Doucet v. Univ of Cinti

Filing 920070828

Opinion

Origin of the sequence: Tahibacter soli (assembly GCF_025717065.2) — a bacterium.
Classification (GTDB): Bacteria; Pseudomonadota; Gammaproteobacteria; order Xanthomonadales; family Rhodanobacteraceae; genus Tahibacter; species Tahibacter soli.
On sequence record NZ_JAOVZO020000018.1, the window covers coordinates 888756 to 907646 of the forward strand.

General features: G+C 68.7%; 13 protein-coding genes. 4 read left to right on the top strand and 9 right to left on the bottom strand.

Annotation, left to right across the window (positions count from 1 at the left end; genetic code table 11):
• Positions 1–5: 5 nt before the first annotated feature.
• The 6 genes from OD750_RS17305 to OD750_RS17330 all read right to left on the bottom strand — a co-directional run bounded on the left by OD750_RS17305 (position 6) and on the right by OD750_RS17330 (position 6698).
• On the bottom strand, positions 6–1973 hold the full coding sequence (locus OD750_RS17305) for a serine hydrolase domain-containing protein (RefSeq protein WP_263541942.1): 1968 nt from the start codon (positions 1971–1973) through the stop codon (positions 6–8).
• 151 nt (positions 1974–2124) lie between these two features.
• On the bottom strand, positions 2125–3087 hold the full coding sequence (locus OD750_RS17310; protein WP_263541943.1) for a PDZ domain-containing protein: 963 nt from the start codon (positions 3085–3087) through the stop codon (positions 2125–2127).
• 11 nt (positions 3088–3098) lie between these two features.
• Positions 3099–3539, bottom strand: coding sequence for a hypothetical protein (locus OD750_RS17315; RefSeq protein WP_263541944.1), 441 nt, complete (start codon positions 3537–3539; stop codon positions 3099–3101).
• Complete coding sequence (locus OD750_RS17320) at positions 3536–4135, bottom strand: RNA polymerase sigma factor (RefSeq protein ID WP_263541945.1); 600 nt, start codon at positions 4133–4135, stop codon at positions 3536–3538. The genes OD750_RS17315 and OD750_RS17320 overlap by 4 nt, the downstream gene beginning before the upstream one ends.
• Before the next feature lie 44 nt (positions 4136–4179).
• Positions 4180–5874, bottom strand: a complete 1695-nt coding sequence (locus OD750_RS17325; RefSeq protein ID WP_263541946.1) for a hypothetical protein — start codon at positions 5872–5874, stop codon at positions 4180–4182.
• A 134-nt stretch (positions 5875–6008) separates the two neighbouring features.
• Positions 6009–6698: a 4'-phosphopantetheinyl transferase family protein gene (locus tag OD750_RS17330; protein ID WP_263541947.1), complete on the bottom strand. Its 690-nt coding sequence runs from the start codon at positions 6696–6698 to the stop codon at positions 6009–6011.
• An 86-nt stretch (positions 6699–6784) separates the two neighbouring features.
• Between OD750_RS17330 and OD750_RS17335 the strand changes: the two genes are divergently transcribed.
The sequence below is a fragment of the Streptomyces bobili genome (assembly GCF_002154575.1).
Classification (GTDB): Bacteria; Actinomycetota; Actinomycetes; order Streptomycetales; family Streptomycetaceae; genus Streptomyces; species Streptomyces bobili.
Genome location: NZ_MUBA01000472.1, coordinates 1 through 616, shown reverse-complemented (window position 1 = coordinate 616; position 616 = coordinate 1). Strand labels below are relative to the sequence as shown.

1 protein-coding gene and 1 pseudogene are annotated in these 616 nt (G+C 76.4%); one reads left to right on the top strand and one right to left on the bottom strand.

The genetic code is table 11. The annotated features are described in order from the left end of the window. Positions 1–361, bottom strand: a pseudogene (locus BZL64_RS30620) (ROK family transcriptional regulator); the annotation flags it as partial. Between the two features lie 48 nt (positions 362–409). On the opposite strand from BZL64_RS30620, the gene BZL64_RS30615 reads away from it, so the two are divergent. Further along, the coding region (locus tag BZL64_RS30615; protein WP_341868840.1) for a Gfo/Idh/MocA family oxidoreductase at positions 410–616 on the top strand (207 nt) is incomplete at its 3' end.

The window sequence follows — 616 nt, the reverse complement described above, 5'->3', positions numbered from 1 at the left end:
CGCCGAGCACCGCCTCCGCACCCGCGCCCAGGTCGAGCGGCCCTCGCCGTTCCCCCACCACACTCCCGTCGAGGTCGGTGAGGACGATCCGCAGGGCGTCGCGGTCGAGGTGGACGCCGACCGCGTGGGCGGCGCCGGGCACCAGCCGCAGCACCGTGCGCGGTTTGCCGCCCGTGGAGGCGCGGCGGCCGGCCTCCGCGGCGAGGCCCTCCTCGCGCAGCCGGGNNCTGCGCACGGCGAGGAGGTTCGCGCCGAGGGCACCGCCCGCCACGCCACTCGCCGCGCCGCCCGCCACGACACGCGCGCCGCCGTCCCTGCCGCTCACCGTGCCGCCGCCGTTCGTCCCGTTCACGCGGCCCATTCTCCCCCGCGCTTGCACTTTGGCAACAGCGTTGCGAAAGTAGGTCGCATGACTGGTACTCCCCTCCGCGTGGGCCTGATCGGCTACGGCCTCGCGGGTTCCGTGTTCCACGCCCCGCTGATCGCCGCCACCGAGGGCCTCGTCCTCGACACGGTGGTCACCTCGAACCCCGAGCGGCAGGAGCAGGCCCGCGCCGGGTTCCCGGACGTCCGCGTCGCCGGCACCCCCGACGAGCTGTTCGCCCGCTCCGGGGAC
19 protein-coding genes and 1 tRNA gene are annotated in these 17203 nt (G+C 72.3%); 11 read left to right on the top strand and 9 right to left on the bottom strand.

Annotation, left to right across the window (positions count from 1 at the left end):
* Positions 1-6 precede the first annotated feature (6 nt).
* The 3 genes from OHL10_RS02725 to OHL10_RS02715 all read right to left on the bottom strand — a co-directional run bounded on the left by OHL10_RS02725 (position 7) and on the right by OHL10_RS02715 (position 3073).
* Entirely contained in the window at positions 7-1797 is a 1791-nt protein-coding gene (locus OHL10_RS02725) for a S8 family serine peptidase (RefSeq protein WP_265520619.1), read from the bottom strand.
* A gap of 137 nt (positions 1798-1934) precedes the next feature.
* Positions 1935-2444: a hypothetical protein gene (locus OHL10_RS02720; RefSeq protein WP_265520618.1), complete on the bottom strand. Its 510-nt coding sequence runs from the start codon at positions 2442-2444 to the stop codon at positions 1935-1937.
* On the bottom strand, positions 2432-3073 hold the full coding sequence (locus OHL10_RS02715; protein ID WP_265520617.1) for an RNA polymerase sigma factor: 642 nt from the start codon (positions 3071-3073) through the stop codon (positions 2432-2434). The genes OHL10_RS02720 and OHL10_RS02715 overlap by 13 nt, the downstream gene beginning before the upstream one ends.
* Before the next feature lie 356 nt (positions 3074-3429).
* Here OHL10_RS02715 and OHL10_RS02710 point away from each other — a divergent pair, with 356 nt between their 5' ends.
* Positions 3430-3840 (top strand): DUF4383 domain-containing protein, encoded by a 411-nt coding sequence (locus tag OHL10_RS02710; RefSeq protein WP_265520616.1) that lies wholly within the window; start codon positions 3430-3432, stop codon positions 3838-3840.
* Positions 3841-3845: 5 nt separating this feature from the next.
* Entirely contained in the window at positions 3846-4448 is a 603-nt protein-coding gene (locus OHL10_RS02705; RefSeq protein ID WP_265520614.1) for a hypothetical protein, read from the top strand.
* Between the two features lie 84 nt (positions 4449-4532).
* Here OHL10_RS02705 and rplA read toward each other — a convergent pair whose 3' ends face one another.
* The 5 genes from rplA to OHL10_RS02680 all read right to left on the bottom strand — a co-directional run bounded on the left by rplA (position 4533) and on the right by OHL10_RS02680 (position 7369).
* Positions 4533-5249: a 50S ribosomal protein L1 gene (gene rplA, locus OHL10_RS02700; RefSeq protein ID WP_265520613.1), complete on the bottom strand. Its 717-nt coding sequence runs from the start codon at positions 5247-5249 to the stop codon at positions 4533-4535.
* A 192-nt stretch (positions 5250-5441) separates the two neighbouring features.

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NOT RECOMMENDED FOR FULL-TEXT PUBLICATION File Name: 07a0628n.06 Filed: August 28, 2007 No. 06-4118 UNITED STATES COURT OF APPEALS FOR THE SIXTH CIRCUIT NATHALIE DOUCET, Plaintiff-Appellant, v. THE UNIVERSITY OF CINCINNATI, Defendant-Appellee. ) ) ) ) ) ) ) ) ) ) ON APPEAL FROM THE UNITED STATES DISTRICT COURT FOR THE SOUTHERN DISTRICT OF OHIO Before: GILMAN, GIBBONS and GRIFFIN, Circuit Judges. JULIA SMITH GIBBONS, Circuit Judge. Plaintiff-appellant Nathalie Doucet appeals the district court's grant of summary judgment to defendant-appellee University of Cincinnati ("UC") on her claims of discrimination and retaliation based upon national origin under Title VII. Because Doucet has not demonstrated that she was similarly situated to an employee who received more favorable treatment and cannot rebut the legitimate reasons UC has offered for its allegedly retaliatory actions, we affirm the decision of the district court. I. In September 2001, Doucet began working as an Assistant Professor in the UC School of Design's Fashion Design Program. Doucet was initially appointed for a three-year term, with contract renewal contingent on her successful completion of UC's faculty reappointment, promotion, -1- and tenure ("RPT") process. The RPT process begins with a faculty applicant's submission of a dossier of work to a committee within her school, in this case the School of Design, which then issues a written recommendation on the application. Further reviews are conducted by School of Design Director Robert Probst, a college-level RPT committee, School of Design Dean Judith Koroscik, and UC's Provost. While the Provost ordinarily makes the final decision on contract renewal and reappointment, applicants may request hearings before the University Faculty Grievance Committee ("UFGC"), which issues written recommendations to UC's President Nancy Zimpher. The UC President retains discretion to reject the UFGC's recommendations, however, and has testified that the grievance procedure is not an appropriate forum for attacking the more "qualitative aspects" of RPT reviews. The School of Design's RPT criteria analyze faculty in four areas: (1) teaching effectiveness, (2) scholarship and research, (3) creative/professional work, and (4) service. Of these areas, teaching effectiveness is the "primary focus." The parties agree that the RPT criteria require evidence of satisfactory teaching and growth in one or more of the areas of scholarship and research, creative and professional work, and service. The RPT criteria provide that teaching effectiveness is assessed by, among other things, letters of recommendation from teaching colleagues and letters from previous students. During Doucet's first and second years of teaching at UC, School of Design administrators received or were otherwise made aware of a number of student complaints about her instructional style, grading policies, alleged favoritism, lack of instruction, and excessive workload. Doucet alleges that these complaints were the result of the failure of School of Design administrators, -2- particularly Probst and Koroscik, to provide her with appropriate guidance. She alleges that Probst sent her "mixed messages" about the flexibility of the RPT criteria and failed to warn her about the teaching deficiencies. Doucet also alleges that Koroscik assigned her to computer-aided design ("CAD") courses that she knew Doucet was unqualified to teach, generating a number of particularly negative student evaluations. Doucet submits that during UC's spring 2002 term, Probst told her that her School of Design colleagues perceived her as "too French." She further submits that in the fall 2003 term, Koroscik told her that her plans for an international fashion competition were "not the way Americans do it." Doucet alleges that a guest referee at a student fashion presentation told her that she was "not speaking English." Finally, Doucet suggests that UC administrators were influenced by a March 2003 e-mail from a student's parent that accused Doucet of being "very French and very antiAmerican" and arguing that Doucet should keep any anti-war sentiment to herself "while being paid with American dollars." In general, Doucet has intimated that she was "out of the loop" within the School of Design and that her colleagues at the School resented her for reasons including her national origin. In February 2003, Doucet submitted a dossier for consideration by the School of Design's RPT Committee. In addition to the materials submitted by Doucet, the Committee considered Doucet's student evaluations and several solicited and unsolicited letters of reference. Two of Doucet's fellow associate professors wrote unsolicited letters expressing concerns about Doucet's teaching abilities and recommending that her contract not be renewed. A third professor, in a letter apparently solicited by Doucet, also recommended against renewal. At least one other professor, a graduate student, and two peers outside UC wrote letters recommending renewal. -3- In March 2003, the Committee issued a letter unanimously recommending that Doucet not be reappointed. Among other reasons, the Committee found that Doucet had "not demonstrated clear evidence of satisfactory teaching," citing student complaints and the negative references. The Committee noted that Doucet had "done little if any research" and that some of the activities Doucet had listed as research were more properly "regarded as professional or program service." Doucet wrote the Committee to request reconsideration, arguing that her student evaluations were "on average, quite positive" and questioning the grounds for the Committee's other criticisms of her teaching ability. Furthermore, Doucet suggested that to the extent her scholarly work was truly service, the Committee should have recognized that her service was extensive enough to satisfy the RPT criteria. Upon reconsideration, the Committee unanimously reaffirmed its decision, acknowledging Doucet's significant service but finding these efforts insufficient to overcome the weakness in teaching and scholarship. Probst reviewed the Committee's recommendations and concurred with the decision not to reappoint Doucet, noting the "problematic issues" in Doucet's teaching and that her "most significant contribution to date was in the category of service." Doucet again requested reconsideration, suggesting that her first annual review had not put her on notice of the true expectations for her teaching, research, and other pursuits. The RPT Committee of the UC College of Design, Architecture, and Planning ("DAAP Committee") concurred with the recommendations not to renew Doucet's contract, noting her "uneven" student evaluations, "neglected" student advising, and negative faculty references. In June 2003, Doucet again challenged the recommendation against reappointment, arguing that she had never received warning regarding her teaching effectiveness and contending that the DAAP Committee had placed too much weight on her negative references and -4- departed from the RPT criteria. She added that she had "the uncomfortable conviction that [her] nationality" was a motivating factor, citing Probst's prior comment that others perceived her as "too French." Koroscik reviewed Doucet's dossier, all the prior recommendations, and all of Doucet's prior challenges to those recommendations and concluded that Doucet should not be reappointed. Koroscik cited Doucet's negative references as evidence of shortcomings in teaching effectiveness and found that Doucet's activities, even characterized as service, did not demonstrate the required growth. In July 2003, Doucet wrote to the UC Provost to request reconsideration of Koroscik's negative reappointment recommendation. In August 2003, the UC Provost issued a short letter denying reappointment, emphasizing that, under the RPT criteria, teaching effectiveness is the primary focus of each faculty member and agreeing with the lower-level assessments that Doucet had "not achieved the necessary threshold of `satisfactory teaching.'" In September 2003, Doucet filed a UFGC grievance protesting the nonrenewal of her contract. Doucet complained that she did not receive adequate guidance and mentorship from Probst; that her courseload was unreasonably demanding and included a class for which she was unqualified; that unsolicited reference letters were inappropriately included in the RPT dossier; that the RPT criteria had been ignored or misapplied; that she was denied an opportunity to respond to the DAAP Committee's recommendation; that the School of Design RPT Committee chairperson had not been elected in accordance with UC guidelines; and that the review as a whole was improperly influenced by consideration of her national origin. The UFGC issued a report recommending that Doucet's dossier be supplemented with additional peer teaching evaluations and remanded to the School of Design RPT Committee for a new review. The UFGC found that the RPT criteria had been misapplied, "particularly with regard to student evaluations" and "assessment of -5- service, scholarship/research, creative work, and professional activities." It suggested that Doucet's student evaluations had been summarized in an excessively negative light and questioned the classification of service and research, because Doucet "need demonstrate only some activity in one of those areas" under the RPT criteria. The UFGC also found that Probst had given Doucet "mixed messages" about how to comply with the RPT criteria and that Doucet had been assigned to teach a class for which she was unprepared. However, it did not find Doucet's courseload to be inconsistent with the courseload of other newly-hired tenure-track faculty and rejected Doucet's allegations of nation-origin bias in the review process. It recommended that the conflict between two different rules for the election of the chairperson of the School RPT Committee be resolved and that procedures on consideration of unsolicited reference letters should be "clarified" but concluded that the inclusion of these letters was not prejudicial to Doucet because she was provided copies and was allowed to respond. In February 2004, Zimpher issued a letter declining to follow the UFGC's recommendation to remand Doucet's dossier. After the UFGC requested reconsideration, Zimpher reaffirmed the decision not to reappoint Doucet because Doucet had failed to satisfy the absolute requirement of teaching effectiveness, even if she may have satisfied the other RPT criteria. In August 2003, shortly before the UC Provost issued his decision not to reappoint Doucet and Doucet filed her UFGC grievance, Doucet became involved in a dispute with the School of Design administration over her course assignments for the fall 2003 term. When a list of fall 2003 teaching assignments was first released in July 2003, Doucet was not included. Six weeks later, after two inquiries, Doucet received her teaching assignments and was told that the delay was caused by a decision regarding a new curriculum. Doucet apparently e-mailed Margaret Voelker-Ferrier, the -6- fashion department coordinator, and Probst to complain that she had been assigned to teach a new "Introduction to CAD" course for which she felt unqualified. Koroscik responded to Doucet with an e-mail warning that she would initiate a disciplinary action if Doucet "continued to communicate in [an] obstructionist way" with her colleagues. Koroscik also explained that Voelker-Ferrier believed Doucet was qualified to teach the course because Doucet had previously taught a similar but more advanced course. In mid-October 2003, after Doucet filed her UFGC grievance, Koroscik notified Doucet of a disciplinary investigation, which included a charge that Doucet was "not teaching the course content in the Intro to CAD course that [she was] assigned to teach." Although Doucet's teaching contract ran through September 1, 2004, she did not teach during either the summer 2003 or summer 2004 terms. In May 2004, Probst informed Doucet that the School would "not require [her] services" that summer, stating that "neither the contract nor University Rules guarantee summer teaching to faculty." In the same academic year Doucet applied for and was denied reappointment, at least two junior faculty within the School of Design, Injoo Kim and Margaret Schroeder, were reappointed. Kim's and Schroeder's dossiers contained uniformly positive letters recommending reappointment, and UC received no complaints from students about their teaching. Kim's and Schroeder's review processes also involved two of the same procedural irregularities as Doucet: unsolicited letters in their dossiers and a Chair of the School RPT Committee that was not properly elected. In March 2005, Doucet filed this case in district court, alleging that UC's actions had violated her Title VII rights to be free from both (1) "discrimination on account of national origin in the terms, conditions, and opportunities of her employment," and (2) "acts of retaliation for opposing acts of discrimination or other protected activity under Title VII." The district court granted -7- summary judgment to UC on both of the claims, reasoning that even if Doucet could establish a prima facie case on her claims, she could not rebut the legitimate, nondiscriminatory reasons proffered by UC. II. This court reviews a district court's grant of summary judgment de novo, employing the same standard as the district court. Dixon v. Gonzales, 481 F.3d 324, 330 (6th Cir. 2007). Summary judgment is appropriate where the record shows that "there is no genuine issue as to any material fact and that the moving party is entitled to a judgment as a matter of law." Fed. R. Civ. P. 56(c). A dispute over a material fact is "genuine" if "a reasonable jury could return a verdict for the nonmoving party." Anderson v. Liberty Lobby, Inc., 477 U.S. 242, 248 (1986). In reviewing the district court's decision, this court views the evidence in the light most favorable to the nonmoving party. Matsushita Elec. Indus. Co. v. Zenith Radio Corp., 475 U.S. 574, 587 (1986). A. A plaintiff can establish a claim of discrimination under Title VII by producing either direct or circumstantial evidence of discrimination. DiCarlo v. Potter, 358 F.3d 408, 414 (6th Cir. 2004). Because Doucet has not advanced a direct-evidence approach before the district court or this court, the court need not consider it. See Kocsis v. Multi-Care Mgmt., Inc., 97 F.3d 876, 881 (6th Cir. 1996). Under the circumstantial-evidence approach, the court applies the tripartite McDonnellDouglas framework. Johnson v. Univ. of Cincinnati, 215 F.3d 561, 572 (6th Cir. 2000). First, the plaintiff must establish a prima facie case of discrimination. Id. To establish a prima facie case of discrimination, the plaintiff must show that (1) she is a member of a protected class; (2) she was -8- qualified for her job and performed it satisfactorily; (3) she suffered an adverse employment action; and (4) she was treated less favorably than a similarly situated individual outside her protected class. Id. at 572-73. If the plaintiff establishes a prima facie case, in the second step, the burden shifts to the defendant to articulate a legitimate nondiscriminatory reason for its action. Id. at 573. If the defendant carries this burden, in the third step, the plaintiff must prove that the proffered reason was pretext to hide unlawful discrimination. Id. Doucet argues that the district court erred by comparing Doucet to Kim and Schroeder rather than independently determining whether Doucet satisfied the RPT criteria. While Doucet is correct that her reappointment was contingent upon whether she met the RPT criteria, not whether she performed as well as other faculty members, she misconstrues the role of the court in a Title VII case. The court does not sit as a super-tenure committee, substituting its judgment for that of UC as to whether Doucet should have been reappointed. See Smith v. Leggett Wire Co., 220 F.3d 752, 763 (6th Cir. 2000); see also Manzer v. Diamond Shamrock Chems. Co., 29 F.3d 1078, 1084-85 (6th Cir. 1994). "The central focus of the inquiry in a case such as this is always whether the employer is treating some people less favorably than others because of their race, color, religion, sex, or national origin." Furnco Const. Corp. v. Waters, 438 U.S. 567, 577 (1978) (internal quotation marks omitted). A prima facie case "raises an inference of discrimination only because we presume these acts, if otherwise unexplained, are more likely than not based on the consideration of impermissible factors." Id. Without evidence that a similarly situated individual outside of the protected class was treated more favorably, there is no other basis in this case from which to infer discrimination. See Tally v. Bravo Pitino Rest., Ltd., 61 F.3d 1241, 1247 (6th Cir. 1995). Under the most charitable reading of the facts, Doucet has suffered three different, potentially -9- discriminatory, adverse employment actions: (1) the decision not to reappoint her; (2) the decision not to remand her case for reconsideration; and (3) subjecting her to a less favorable or irregular reappointment process. However, at least with respect to the second and third actions, Doucet cannot establish a prima facie case of discrimination because she has provided no evidence that she was treated less favorably than a similarly situated individual outside her protected class--French national origin. Doucet alleges that two individuals outside her protected class, Kim and Schroeder, were treated more favorably than she. With respect to the decision not to remand Doucet's case for reconsideration, Doucet is not similarly situated to Kim or Schroeder because neither requested reconsideration. Although Kim and Schroeder were subject to the same reappointment process, Doucet has not shown that she was treated to a less favorable process. While the UFGC's report might provide some evidence that her RPT process deviated from UC's official process, Doucet has provided no evidence that Kim and Schroeder were treated more favorably. In fact, the record contains undisputed evidence that with respect to two of her procedural complaints--unsolicited letters included in her dossier and the improper election of the School RPT Committee chairperson-- Kim and Schroeder were treated identically. While deviation from the official RPT process might be the basis for a contract dispute, without evidence that the deviation was less favorable to Doucet, no inference of discrimination can arise. See Furnco Const. Corp., 438 U.S. at 577; see also Mungin v. Katten Muchin & Zavis, 116 F.3d 1549, 1556 (D.C. Cir. 1997) ("When an employer's departure from the prescribed procedure has become the norm, that departure lends no support at all to the plaintiff's inference that the employer's departure is a pretext.") (internal quotation marks omitted). The court need not address whether Doucet was similarly situated to Kim and Schroeder with -10- respect to the reappointment decision because, assuming arguendo that they are similarly situated and that Doucet has established a prima facie case, Doucet has not rebutted UC's proffered legitimate nondiscriminatory reason for its action. Once the employer has proffered a legitimate nondiscriminatory reason for its action, in order to survive summary judgment, "the plaintiff is required to show by a preponderance of the evidence either (1) that the proffered reasons had no basis in fact, (2) that the proffered reasons did not actually motivate [the action], or (3) that they were insufficient to motivate [the action]." Manzer, 29 F.3d at 1083-84 (internal quotation marks omitted). Here, UC asserts that Doucet was not reappointed because she failed to demonstrate satisfactory teaching. Relying on the UFGC's finding that her student evaluations were viewed in an excessively negative light, Doucet argues that a jury could conclude that she had demonstrated sufficient evidence of satisfactory teaching and that UC's proffered reason lacks a basis in fact. However, Doucet does not dispute that the RPT criteria require evidence of satisfactory teaching and that the assessment of teaching effectiveness is provided by, among other things, letters of recommendation by teaching colleagues and letters from previous students. Nor does she dispute that her dossier contained letters recommending that she not be reappointed and that UC received complaints from students about her teaching. Doucet's teaching was cited as a reason for denying reappointment at every level of the RPT process. Therefore, UC's proffered legitimate nondiscriminatory reason for not reappointing Doucet has a basis in fact. Doucet's argument fares no better if construed to claim that UC's proffered reason was insufficient to motivate its action. In order to make this showing, Doucet must present "evidence that other employees, particularly employees not in the protected class, were [reappointed] even -11- though they engaged in substantially identical conduct to that which the employer contends motivated its [nonreappointment] of the plaintiff." Id. at 1084. Doucet has not presented any evidence that the professors who were reappointed, Kim and Schroeder, had similar complaints about their teaching. Rather, Doucet seeks to have the jury independently review her dossier to determine whether her teaching was satisfactory. As explained above, it is not the role of the court to sit as a super-tenure committee, substituting its judgment for that of UC as to whether Doucet should have been reappointed. Finally, Doucet argues that UC's proffered reason did not actually motivate its action. In order to succeed, Doucet must show that "the sheer weight of the circumstantial evidence of discrimination makes it `more likely than not' that the employer's explanation is a pretext, or coverup." Id. To this end, Doucet relies upon Probst's statement that her School of Design colleagues perceived her as "too French" and Koroscik's statement that her plans for an international fashion competition were "not the way Americans do it." However, these isolated and ambiguous comments that are remote in time and unrelated to the reappointment process cannot, by themselves, support a finding of discrimination. See Phelps v. Yale Sec., Inc., 986 F.2d 1020, 1025 (6th Cir. 1993). Furthermore, Probst and Koroscik were only two of many who unanimously recommended against Doucet's reappointment. Although this fact is not in itself dispositive, Doucet has presented no evidence from which a jury could conclude that Probst and Koroscik sufficiently influenced the RPT process so as to prompt the decision not to reappoint her. See Gutzwiller v. Fenik, 860 F.2d 1317, 1327 (6th Cir. 1988). As Doucet has failed to rebut UC's proffered legitimate nondiscriminatory reason for its negative reappointment decision, her claim of national-origin discrimination fails. -12- B. In the absence of direct evidence, retaliation claims are also governed by the McDonnellDouglas burden-shifting framework. Weigel v. Baptist Hosp. of E. Tenn., 302 F.3d 367, 381 (6th Cir. 2002). To establish a prima facie case of retaliation, the plaintiff must show that: (1) [s]he engaged in activity protected under Title VII; (2) the defendant knew that [s]he engaged in the protected activity, (3) the defendant subsequently took an adverse, retaliatory action against the plaintiff, or the plaintiff was subjected to severe or pervasive retaliatory harassment by a supervisor, and (4) the protected activity and the adverse action were causally connected. Randolph v. Ohio Dep't of Youth Servs., 453 F.3d 724, 736 (6th Cir. 2006). "[A] plaintiff must show that a reasonable employee would have found the challenged action materially adverse, which in this context means it well might have dissuaded a reasonable worker from making or supporting a charge of discrimination," not simply "those petty slights or minor annoyances that often take place at work and that all employees experience." Burlington N. & Santa Fe Ry. Co. v. White, 126 S. Ct. 2405, 2415 (2006). The plaintiff's burden to establish a causal connection between the protected activity and the adverse action is minimal at the prima facie stage, "requiring the plaintiff to put forth some evidence to deduce a causal connection between the retaliatory action and the protected activity and requiring the court to draw reasonable inferences from that evidence." Nguyen v. City of Cleveland, 229 F.3d 559, 566 (6th Cir. 2000). If the plaintiff establishes a prima facie case, the burden shifts to the defendant to articulate a legitimate, nonretaliatory reason for the adverse action taken against the plaintiff. West v. Fred Wright Constr. Co., 756 F.2d 31, 33-34 (6th Cir. 1985). The plaintiff then bears the ultimate burden of persuading the court that the proffered nonretaliatory reasons are a pretext and that the actual reason was retaliation for engaging in a protected activity. Id. at 34. -13- Doucet alleges that UC took five retaliatory actions against her, for each of which UC has proffered a legitimate, nonretaliatory reason. First, Doucet complains of the decision not to remand Doucet's RPT process, but UC has presented evidence that Zimpher decided not to remand the process because Doucet failed to meet the RPT criteria for teaching, despite any procedural irregularities noted by the UFGC. Second, Doucet complains of the delay in making her fall 2003 teaching assignments, but UC has presented evidence that the delay was caused by decisions regarding a new curriculum. Third, Doucet complains of her assignment to teach a computer-design course for which she was not qualified, but UC has presented evidence that Voelker-Ferrier believed Doucet was qualified to teach the course because Doucet had previously taught a similar but more advanced course. Fourth, Doucet complains of her exclusion from the summer 2004 teaching roster, but UC has presented evidence that Doucet's services were not needed. Fifth, Doucet complains of the initiation of a disciplinary investigation against her, but UC has presented evidence that Koroscik initiated the disciplinary action because she believed Doucet was not teaching an assigned course as instructed and was creating a hostile work environment for students. Once the employer has come forward with a nonretaliatory reason for its action, the plaintiff must demonstrate by a preponderance of the evidence that the proffered reason was a mere pretext by establishing that the proffered reason: (1) has no basis in fact; (2) did not actually motivate the adverse action; or (3) was insufficient to motivate the adverse action. Abbot v. Crown Motor Co., Inc., 348 F.3d 537, 542 (6th Cir. 2003) (citing Manzer, 29 F.3d at 1084). With respect to the first four alleged retaliatory actions, Doucet has not presented any evidence to rebut UC's proffered reasons, so these claims of retaliation fail. With respect to the initiation of a disciplinary investigation against her, Doucet relies upon -14- three pieces of evidence to argue that UC's proffered reason did not actually motivate the action. First, Doucet claims that Koroscik expressly threatened to retaliate in an e-mail. In this e-mail, Koroscik wrote: I am responding to the messages you have sent to your program coordinator and school director objecting to being assigned to teach the Intro to CAD course in the fall quarter. I find your accusations of unfair treatment in those messages to be unfounded and inappropriate. You must learn to communicate with your colleagues respectfully and professionally. If you continue to communicate in this obstructionist way, you will leave me no choice but to initiate a disciplinary action . . . . When deposed, Koroscik explained that the disciplinary action would be taken "[i]f [Doucet] protested to actually teaching a course that she was assigned to" because "that is a breach of contract." The record does not include the e-mails to which Koroscik refers in her e-mail. This evidence provides no basis on which to conclude that UC's proffered reason was pretextual. Rather, this evidence is entirely consistent with UC's explanation that the disciplinary action was the result of Doucet's refusal to teach an assigned course, not her allegations of national-origin bias. Second, Doucet claims that the notification of disciplinary action cited her grievance as a basis for the action. Among the charges being investigated, the notification of disciplinary action includes: 1. That you are not teaching the course content in the Intro to CAD course that you were assigned to teach. As you are aware, we are currently in mediation because of your unhappiness at receiving this assignment in the first place. If the charges are true, it would appear that you have, in actuality, refused this assignment. When deposed, Koroscik admitted that, at the time of the notification, Doucet was in the midst of pursuing a grievance regarding her assignment to teach the course. Again, however, this evidence is entirely consistent with UC's proffered reason that the disciplinary action was the result of Doucet's refusal to teach the Intro to CAD course, not the assignment of the course or the filing of a grievance. Third, Doucet argues that retaliation can be inferred because Koroscik did not proceed -15- with disciplinary action until after Doucet had lodged her grievance. This temporal proximity does nothing to rebut UC's proffered reason. As a practical matter, UC could not bring a disciplinary action against Doucet for her failure to teach the assigned course content until she had failed to teach the assigned course content, after teaching had begun for the fall 2003 term. Doucet has provided no evidence to suggest that UC was aware of her misconduct prior to the filing of her grievance but delayed disciplinary action until after her grievance had been filed. None of the evidence on which Doucet relies to rebut UC's proffered nonretaliatory reason provides a basis for concluding that the proffered reason did not actually motivate the disciplinary action. Therefore, Doucet's claim of retaliation fails. III. For the foregoing reasons, we affirm the district court's decision. -16-